Going Dutch – A Netherlands Cycle

Cycling up an enormous ramp onto the back of an enormous ferry in the dark of the night alongside rumbling trucks and overloaded cars is one of the most exciting ways to leave a country that I have ever experienced.

Leaving the Harwich ferry in the morning

With no set plan we had eagerly cycled onto an oversized ferry in Harwich searching for adventure.  We would return to the UK in a few days time.

The boyfriend, a good friend of ours – called Frank and myself were cruising across the darkness of the ocean to the flat lands of the Netherlands.  Our cosy cabin provided us with comfort and a good night’s sleep while our bicycles rested up in the cargo hold.

The Netherlands is one of the best countries to cycle in as cycle paths are well sign posted and they are everywhere!  We had no map to help direct us just Frank acting as our trusty tour guide.  Having Dutch parents and a fond memory of touring the Netherlands as a child, Frank was eager to share his knowledge of places that might be worth cycling to….

The glowing sun warmed our arrival into the Hook of Holland.  Wrapped up warm we joined all the noisy vehicles down in the cargo hold.  It was a thrilling highlight speeding down the ramp and off the Ferry along to passport control.  Like excited children in a playground the three of us quickly found a cycle path that took us via the wind-swept coast guiding us in the direction of the city of Den Hague.

The sparse coastline was deserted.  All the beach houses were locked up, only a random swimmer was spotted enjoying the early morning quietness.  The cycle path turned slightly away from the coast and we soon found ourselves cycling between hundreds upon hundreds of glass-houses twinkling under the morning sunlight.

It didn’t take us long to get to the Hague and the morning was spent cycling around the streets checking out the Hofvijver and the buildings of the Dutch parliament.  Frank excitedly suggested a side trip to a tourist attraction called Madurodam.

Madurodam

Madurodam is a miniature dutch town laid out on a very large-scale!  We happily explored a replicated version of everything dutch in miniature…

Madurodam

The amount of detail was definitely captivating on the eye!    This place of all-things-small easily turned the Boyfriend and Frank into young boys again and the hours slipped through our fingers like sand.

Back on our bicycles following the cycle signs we headed towards the windy beach of  Scheveningen. It was built up with empty eateries, seaside kitsch and grimy looking accommodation.   We kept on pedalling as the dull clouds moved in.

Like an old mans beard the wild coastline entangled itself around us.  It undulated in parts and we loved the crisp cool sea breeze hitting our skin as we hugged the edge of the land with our bike wheels.  Our pedals spun our chains through sleepy places with the names of  De Zilk, Lisse and Noordwijk.   As sleepy as they were, these places offered us the chance to snack as their colourful seaside caravans offered us tasty local treats.

The coastline continue to appear grey with foaming waves being caught by occasional  kite surfers.  Discovering open areas of tarmac allowed us to become cycling ballerinas.  We joyfully pedalled in figure eights and circles weaving in and out of each others bicycles while the sea breeze battled to ruin our perfect dance.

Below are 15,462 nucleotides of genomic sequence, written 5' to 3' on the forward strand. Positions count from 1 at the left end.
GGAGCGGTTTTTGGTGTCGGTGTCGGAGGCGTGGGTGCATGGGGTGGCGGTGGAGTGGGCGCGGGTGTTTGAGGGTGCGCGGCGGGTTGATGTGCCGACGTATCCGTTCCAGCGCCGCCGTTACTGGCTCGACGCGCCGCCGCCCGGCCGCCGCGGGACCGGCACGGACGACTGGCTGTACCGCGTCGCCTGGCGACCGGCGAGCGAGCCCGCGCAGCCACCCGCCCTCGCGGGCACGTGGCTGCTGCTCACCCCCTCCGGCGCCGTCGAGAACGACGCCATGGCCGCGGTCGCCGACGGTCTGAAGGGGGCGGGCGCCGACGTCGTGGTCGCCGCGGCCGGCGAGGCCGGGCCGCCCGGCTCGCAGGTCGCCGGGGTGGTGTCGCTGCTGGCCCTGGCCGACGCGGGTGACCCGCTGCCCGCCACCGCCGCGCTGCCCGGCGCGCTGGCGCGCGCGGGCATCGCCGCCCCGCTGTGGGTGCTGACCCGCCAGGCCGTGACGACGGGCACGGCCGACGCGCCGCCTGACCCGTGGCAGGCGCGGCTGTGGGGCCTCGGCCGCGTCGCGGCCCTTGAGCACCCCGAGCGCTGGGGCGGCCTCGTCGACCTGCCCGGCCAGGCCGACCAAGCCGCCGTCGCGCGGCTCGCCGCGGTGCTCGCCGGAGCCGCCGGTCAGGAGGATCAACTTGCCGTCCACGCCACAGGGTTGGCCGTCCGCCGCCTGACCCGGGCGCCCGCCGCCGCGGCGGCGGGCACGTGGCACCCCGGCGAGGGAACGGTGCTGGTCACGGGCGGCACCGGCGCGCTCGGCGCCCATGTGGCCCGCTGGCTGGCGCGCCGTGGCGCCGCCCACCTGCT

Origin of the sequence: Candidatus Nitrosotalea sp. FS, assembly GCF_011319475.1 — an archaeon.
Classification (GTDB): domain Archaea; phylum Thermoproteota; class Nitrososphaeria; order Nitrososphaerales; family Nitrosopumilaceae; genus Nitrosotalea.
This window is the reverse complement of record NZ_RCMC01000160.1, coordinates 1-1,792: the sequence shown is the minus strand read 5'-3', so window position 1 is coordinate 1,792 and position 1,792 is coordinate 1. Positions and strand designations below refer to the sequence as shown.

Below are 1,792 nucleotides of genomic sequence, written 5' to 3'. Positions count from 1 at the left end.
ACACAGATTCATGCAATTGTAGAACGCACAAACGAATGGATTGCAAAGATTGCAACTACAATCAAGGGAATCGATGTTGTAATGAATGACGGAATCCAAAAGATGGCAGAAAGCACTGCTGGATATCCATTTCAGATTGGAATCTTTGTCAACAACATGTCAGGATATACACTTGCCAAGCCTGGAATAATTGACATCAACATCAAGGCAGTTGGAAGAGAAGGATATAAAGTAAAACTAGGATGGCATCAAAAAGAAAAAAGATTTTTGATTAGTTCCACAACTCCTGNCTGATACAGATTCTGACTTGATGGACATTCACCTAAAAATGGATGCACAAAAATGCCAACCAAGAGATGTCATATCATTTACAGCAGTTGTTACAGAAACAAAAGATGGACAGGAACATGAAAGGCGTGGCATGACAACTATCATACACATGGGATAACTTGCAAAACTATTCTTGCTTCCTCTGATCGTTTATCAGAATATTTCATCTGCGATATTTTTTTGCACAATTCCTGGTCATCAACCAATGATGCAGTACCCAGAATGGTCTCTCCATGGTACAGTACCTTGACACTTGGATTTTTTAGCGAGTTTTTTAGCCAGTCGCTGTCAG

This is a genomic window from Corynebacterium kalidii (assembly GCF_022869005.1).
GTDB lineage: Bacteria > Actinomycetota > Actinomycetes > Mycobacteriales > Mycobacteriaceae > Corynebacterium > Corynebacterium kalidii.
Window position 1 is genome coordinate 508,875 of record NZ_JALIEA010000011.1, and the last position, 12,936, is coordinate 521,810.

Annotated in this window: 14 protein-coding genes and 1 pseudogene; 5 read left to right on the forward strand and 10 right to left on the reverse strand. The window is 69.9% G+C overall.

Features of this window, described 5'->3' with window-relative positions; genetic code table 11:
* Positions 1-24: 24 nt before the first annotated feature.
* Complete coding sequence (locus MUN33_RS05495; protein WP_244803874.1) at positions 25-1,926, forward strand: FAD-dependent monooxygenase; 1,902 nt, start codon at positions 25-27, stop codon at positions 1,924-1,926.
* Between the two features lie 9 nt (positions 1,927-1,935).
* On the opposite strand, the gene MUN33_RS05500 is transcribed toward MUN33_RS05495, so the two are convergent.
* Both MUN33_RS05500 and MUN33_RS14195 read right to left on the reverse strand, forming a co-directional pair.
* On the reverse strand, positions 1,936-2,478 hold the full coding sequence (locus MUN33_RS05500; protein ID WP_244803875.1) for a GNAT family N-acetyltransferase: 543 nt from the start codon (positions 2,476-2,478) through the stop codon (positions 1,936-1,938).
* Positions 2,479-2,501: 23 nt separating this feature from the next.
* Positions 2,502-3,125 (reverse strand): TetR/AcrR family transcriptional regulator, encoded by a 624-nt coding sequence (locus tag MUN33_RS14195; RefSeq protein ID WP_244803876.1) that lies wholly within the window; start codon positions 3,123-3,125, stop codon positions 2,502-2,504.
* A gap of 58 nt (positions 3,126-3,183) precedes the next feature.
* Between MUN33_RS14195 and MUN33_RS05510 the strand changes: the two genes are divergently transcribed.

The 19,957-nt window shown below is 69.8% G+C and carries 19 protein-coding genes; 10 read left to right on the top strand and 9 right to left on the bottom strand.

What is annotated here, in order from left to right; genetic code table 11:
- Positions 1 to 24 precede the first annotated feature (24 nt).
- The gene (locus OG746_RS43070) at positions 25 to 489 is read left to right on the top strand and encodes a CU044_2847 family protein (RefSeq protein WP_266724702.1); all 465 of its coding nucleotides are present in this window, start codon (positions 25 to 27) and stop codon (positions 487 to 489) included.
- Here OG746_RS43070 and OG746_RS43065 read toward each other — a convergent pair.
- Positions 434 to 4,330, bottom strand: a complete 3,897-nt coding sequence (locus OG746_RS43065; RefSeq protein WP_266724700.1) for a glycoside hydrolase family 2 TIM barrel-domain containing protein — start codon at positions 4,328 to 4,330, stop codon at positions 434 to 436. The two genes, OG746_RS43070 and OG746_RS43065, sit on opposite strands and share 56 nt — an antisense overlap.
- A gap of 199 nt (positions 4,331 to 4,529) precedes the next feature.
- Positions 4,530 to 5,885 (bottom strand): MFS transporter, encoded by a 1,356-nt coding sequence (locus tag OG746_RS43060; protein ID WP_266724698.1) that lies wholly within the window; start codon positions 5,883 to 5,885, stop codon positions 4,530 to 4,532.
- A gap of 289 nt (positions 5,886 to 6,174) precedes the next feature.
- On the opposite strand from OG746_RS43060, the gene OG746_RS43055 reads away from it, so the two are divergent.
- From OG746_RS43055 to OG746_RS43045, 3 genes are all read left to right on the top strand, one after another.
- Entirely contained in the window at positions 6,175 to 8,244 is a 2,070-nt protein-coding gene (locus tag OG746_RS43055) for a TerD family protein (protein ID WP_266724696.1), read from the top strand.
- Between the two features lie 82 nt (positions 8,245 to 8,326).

Competitively, we raced up and over mounds of sand dunes and finally cycled inland to find ourselves in among rows of colourful flowers.  The charming medieval city of Haarlem lay before us for the night. Where tomorrow would take us was just going to have to wait!

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10 Responses to Going Dutch – A Netherlands Cycle

  1. Loved the Madurodam photos– wonderful. Had never heard of it.

    Like an old mans beard the wild coastline entangled itself around us. Ha! Easily your best line– excellent.

    Is there a story behind the weathered sculpture of the old couple?

    • lovethybike says:

      Madurodam really was a world of its own – a good place to visit! No story behind the weathered sculpture of the old couple – I just like the way they were hunched over huddling in the wind. The wind blasts that we were cycling into! Great to hear from you!

  2. Lizzie Ross says:

    Great photos. The Netherlands have long been on my list of must-cycle places, and you’ve inspired me to set a date and start planning.

  3. suzecycling says:

    Your posts are wonderful … and the photos!!! The Netherlands are high high high on my list once I get over this climbing thing of mine. That probably means … get even older than I already am! Keep writing and photographing, it’s perfect fodder. I have friends (2 in the US and 2 in Toulouse) who just came back from there and say the number and types of bikes is fabulous! They loved it, and don’t even ride.

    • lovethybike says:

      Thank you Suze – getting feedback from readers always encourages me to keep writing and snapping that camera of mine. I have a back log of tales to tell so I better keep pumping them out for all to read.

  4. Madoqua says:

    This sounds like a wonderful day! Can’t wait to ride in the Netherlands!

  5. I’m delighted that you’ve made it to the world’s best cycling land (though perhaps Belgium could fairly argue with this!) I wish you many happy days on the ‘fietspaden’ (bike paths) and look forward to reading the reports.

    • lovethybike says:

      Thanks Richard! I checked out your blog about cycling in the Netherlands and really enjoyed it… We certainly had a lot of fun doing everything on a whim.
      Would do it again at the drop of a hat!

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